Egerton van on rural road

The Most Common Mistakes Commercial Drivers Make on Rural Roads


For commercial vehicle drivers, taking a rural road may not necessarily be their first choice, but it is most likely the best route to avoid heavy congestion and more often than not, roadworks. However, aheavy goods vehicle (HGV) in unfamiliar territory can be a danger for all road users, as well as the vehicle driver themselves, if they’re not taking the proper safety precautions.

According to the latest Department for Transport (DfT) ‘Reported Road Casualties in Great Britain’ report, the accident severity rating for commercial vehicles on rural roads is 25%, compared to the 20% reported on urban road types. This is despite there being significantly less commercial vehicle traffic on rural roads also, indicating that whilst the routes may not be as busy, they certainly demand the same, full attention.   

Let’s look at why this is, and explore the most common mistake commercial drivers make on rural roads:

Doing 60mph when there’s a 60mph limit

For most parts of the UK, rural roads have a set 60mph limit, however in the Direct Line and Brake Report on Safe Driving, 68% of drivers said they feel it’s acceptable to drive above the speed limit on rural roads, and 48% of drivers saying that they had driven faster than the speed limit on a single-carriageway rural road in the past year.

The 60mph speed limit, as are all UK speed limits, there to keep all road users safe, and whilst it is not there to be broken, it also doesn’t always mean you need to drive at 60mph as a minimum.

This is because due to their use by vulnerable road users and the traditional bendy conditions of many country roads, 60mph is rarely a safe speed to travel.

Rural roads are also typical for having loose debris such as mud and leaves on the road surface, meaning that in wet and icy conditions stopping distances are much greater. For commercial drivers who go over these too quickly, or attempt to dodge the debris at high speeds, could cause a driver to lose control of the vehicle, end up in the path of an oncoming vehicle or running off the road.

Not considering the smaller lanes

Most rural roads across the UK are narrow, with blind bends and brows and few safe places to pass. They also don’t tend to have pavements or cycle paths, even though they’re frequently used by some of the most vulnerable road users such as people riding, walking or cross-country cycling.

Dodging debris

Accident rates involving debris on the road surface has reached a five year high according to new data from Highways England, with more than 24,000 drivers claiming to be involved in accidents involving loose items on the road.

For rural roads, this debris included agriculture and farming debris, deceased animals, trees and vegetation, as well as mud, water and flooding which Highways England also considered types of road debris or obstructions.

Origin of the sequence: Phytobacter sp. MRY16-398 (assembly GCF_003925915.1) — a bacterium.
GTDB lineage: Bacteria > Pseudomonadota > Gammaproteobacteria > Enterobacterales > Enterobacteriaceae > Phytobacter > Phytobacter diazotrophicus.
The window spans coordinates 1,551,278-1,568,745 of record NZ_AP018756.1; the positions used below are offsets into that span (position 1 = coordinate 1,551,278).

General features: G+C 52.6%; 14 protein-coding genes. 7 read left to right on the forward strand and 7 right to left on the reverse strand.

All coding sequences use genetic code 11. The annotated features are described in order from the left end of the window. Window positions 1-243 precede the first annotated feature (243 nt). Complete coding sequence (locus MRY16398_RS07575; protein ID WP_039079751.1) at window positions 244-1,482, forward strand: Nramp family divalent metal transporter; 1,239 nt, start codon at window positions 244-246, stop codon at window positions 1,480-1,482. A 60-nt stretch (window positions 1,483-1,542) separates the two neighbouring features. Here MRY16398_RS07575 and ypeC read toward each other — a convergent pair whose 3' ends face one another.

It’s important to be extra vigilant around these hazards, such as giving animals time to move out of the road or carefully navigating around the obstructions. Though under no circumstances should a commercial vehicle be left unattended on a tight bend or hill whilst the obstacle is moved out of the road.

Assuming the road is clear

No-one knows what’s around the corner, and driving along a bendy rural road is no different.

So much so that Think!, the government’s designated road safety campaign, have launched a series of efforts over the years to highlight just how many unforeseen hazards there can be on rural roads.

These include the ‘Helpful Hazards’ where Think! created a quirky, viral social media video featuring sheep with spray painted ‘slow down’ signs on their wool, as well as the ‘If You Could See’ video which shows a high-tech x-ray style perspective of what drivers think they can see on the road.

Both memorable campaigns, with important messages that you can never simply assume there are no hazards ahead of you on a rural road.    

Slowing down at the wrong time

Slowing down is one of the most important things drivers can do to protect themselves and other road users on rural roads, particularly where the visibility is poor such as at bends, brows and in bad weather conditions. But, it’s so important to remember when the right time is to push the brakes, as slowing down on a bend can cause be much more dangerous than slowing down before it.

It also means that when driving on rural roads at night, always slow down when you see oncoming headlights in the distance, and avoid any overtaking unless absolutely necessary.

But no matter what, rural roads always demand a drivers’ full attention. Driving distracted or taking unnecessary risks can have devastating consequences for every road user, and in all HGV accident cases, it’s imperative to have the vehicle recovered as safely and as quickly as possible.

At Egertons, we’re one of the UK’s leading vehicle rescue and recovery operators, offering a 24/7/365 service across the country. Our services stretch from breakdown recovery to specialist assistance, and our sophisticated triage process allows us to deploy the exact right vehicles, first time.

This is supported by our 24-hour control room, 300-strong fleet, vast range of equipment available on hand and the technology it is equipped with, making us the preferred vehicle rescue and recovery operator for UK fleets to rely on, no matter what. 

When you need us, we’ll be right here.

We’re ready when you are.

Reach out today.